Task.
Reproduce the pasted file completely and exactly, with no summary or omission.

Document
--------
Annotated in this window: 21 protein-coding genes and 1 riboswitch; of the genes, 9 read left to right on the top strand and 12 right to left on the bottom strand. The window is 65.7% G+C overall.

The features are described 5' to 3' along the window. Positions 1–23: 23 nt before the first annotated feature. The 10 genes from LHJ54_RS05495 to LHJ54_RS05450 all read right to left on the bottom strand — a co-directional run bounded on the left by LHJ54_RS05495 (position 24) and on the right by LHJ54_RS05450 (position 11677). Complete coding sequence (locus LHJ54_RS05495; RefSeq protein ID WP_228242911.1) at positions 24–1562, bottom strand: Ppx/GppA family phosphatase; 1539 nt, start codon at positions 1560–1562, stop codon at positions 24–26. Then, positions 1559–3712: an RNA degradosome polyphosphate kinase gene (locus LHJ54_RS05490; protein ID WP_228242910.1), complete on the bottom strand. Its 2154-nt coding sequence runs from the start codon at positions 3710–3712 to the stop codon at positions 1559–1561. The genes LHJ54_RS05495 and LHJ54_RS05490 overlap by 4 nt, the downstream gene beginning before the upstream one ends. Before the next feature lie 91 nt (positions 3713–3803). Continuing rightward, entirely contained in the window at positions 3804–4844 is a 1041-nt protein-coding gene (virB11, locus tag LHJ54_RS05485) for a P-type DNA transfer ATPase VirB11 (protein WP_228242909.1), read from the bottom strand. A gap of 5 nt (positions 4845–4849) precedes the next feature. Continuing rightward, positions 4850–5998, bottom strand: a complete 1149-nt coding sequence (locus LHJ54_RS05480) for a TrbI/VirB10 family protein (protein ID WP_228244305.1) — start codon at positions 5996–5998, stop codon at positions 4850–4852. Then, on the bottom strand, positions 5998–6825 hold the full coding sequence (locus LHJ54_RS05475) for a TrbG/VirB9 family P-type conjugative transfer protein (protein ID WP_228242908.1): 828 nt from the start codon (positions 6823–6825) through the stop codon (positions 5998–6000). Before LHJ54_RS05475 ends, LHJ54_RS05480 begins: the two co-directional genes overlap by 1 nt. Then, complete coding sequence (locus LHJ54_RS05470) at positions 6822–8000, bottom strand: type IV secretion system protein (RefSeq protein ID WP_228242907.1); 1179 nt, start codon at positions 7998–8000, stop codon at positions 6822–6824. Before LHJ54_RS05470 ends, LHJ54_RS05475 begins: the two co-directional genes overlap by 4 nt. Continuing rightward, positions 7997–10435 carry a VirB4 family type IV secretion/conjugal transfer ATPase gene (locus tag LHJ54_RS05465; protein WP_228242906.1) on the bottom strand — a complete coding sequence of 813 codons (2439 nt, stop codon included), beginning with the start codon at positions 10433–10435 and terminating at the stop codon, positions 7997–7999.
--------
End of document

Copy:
Annotated in this window: 21 protein-coding genes and 1 riboswitch; of the genes, 9 read left to right on the top strand and 12 right to left on the bottom strand. The window is 65.7% G+C overall.

The features are described 5' to 3' along the window. Positions 1–23: 23 nt before the first annotated feature. The 10 genes from LHJ54_RS05495 to LHJ54_RS05450 all read right to left on the bottom strand — a co-directional run bounded on the left by LHJ54_RS05495 (position 24) and on the right by LHJ54_RS05450 (position 11677). Complete coding sequence (locus LHJ54_RS05495; RefSeq protein ID WP_228242911.1) at positions 24–1562, bottom strand: Ppx/GppA family phosphatase; 1539 nt, start codon at positions 1560–1562, stop codon at positions 24–26. Then, positions 1559–3712: an RNA degradosome polyphosphate kinase gene (locus LHJ54_RS05490; protein ID WP_228242910.1), complete on the bottom strand. Its 2154-nt coding sequence runs from the start codon at positions 3710–3712 to the stop codon at positions 1559–1561. The genes LHJ54_RS05495 and LHJ54_RS05490 overlap by 4 nt, the downstream gene beginning before the upstream one ends. Before the next feature lie 91 nt (positions 3713–3803). Continuing rightward, entirely contained in the window at positions 3804–4844 is a 1041-nt protein-coding gene (virB11, locus tag LHJ54_RS05485) for a P-type DNA transfer ATPase VirB11 (protein WP_228242909.1), read from the bottom strand. A gap of 5 nt (positions 4845–4849) precedes the next feature. Continuing rightward, positions 4850–5998, bottom strand: a complete 1149-nt coding sequence (locus LHJ54_RS05480) for a TrbI/VirB10 family protein (protein ID WP_228244305.1) — start codon at positions 5996–5998, stop codon at positions 4850–4852. Then, on the bottom strand, positions 5998–6825 hold the full coding sequence (locus LHJ54_RS05475) for a TrbG/VirB9 family P-type conjugative transfer protein (protein ID WP_228242908.1): 828 nt from the start codon (positions 6823–6825) through the stop codon (positions 5998–6000). Before LHJ54_RS05475 ends, LHJ54_RS05480 begins: the two co-directional genes overlap by 1 nt. Then, complete coding sequence (locus LHJ54_RS05470) at positions 6822–8000, bottom strand: type IV secretion system protein (RefSeq protein ID WP_228242907.1); 1179 nt, start codon at positions 7998–8000, stop codon at positions 6822–6824. Before LHJ54_RS05470 ends, LHJ54_RS05475 begins: the two co-directional genes overlap by 4 nt. Continuing rightward, positions 7997–10435 carry a VirB4 family type IV secretion/conjugal transfer ATPase gene (locus tag LHJ54_RS05465; protein WP_228242906.1) on the bottom strand — a complete coding sequence of 813 codons (2439 nt, stop codon included), beginning with the start codon at positions 10433–10435 and terminating at the stop codon, positions 7997–7999.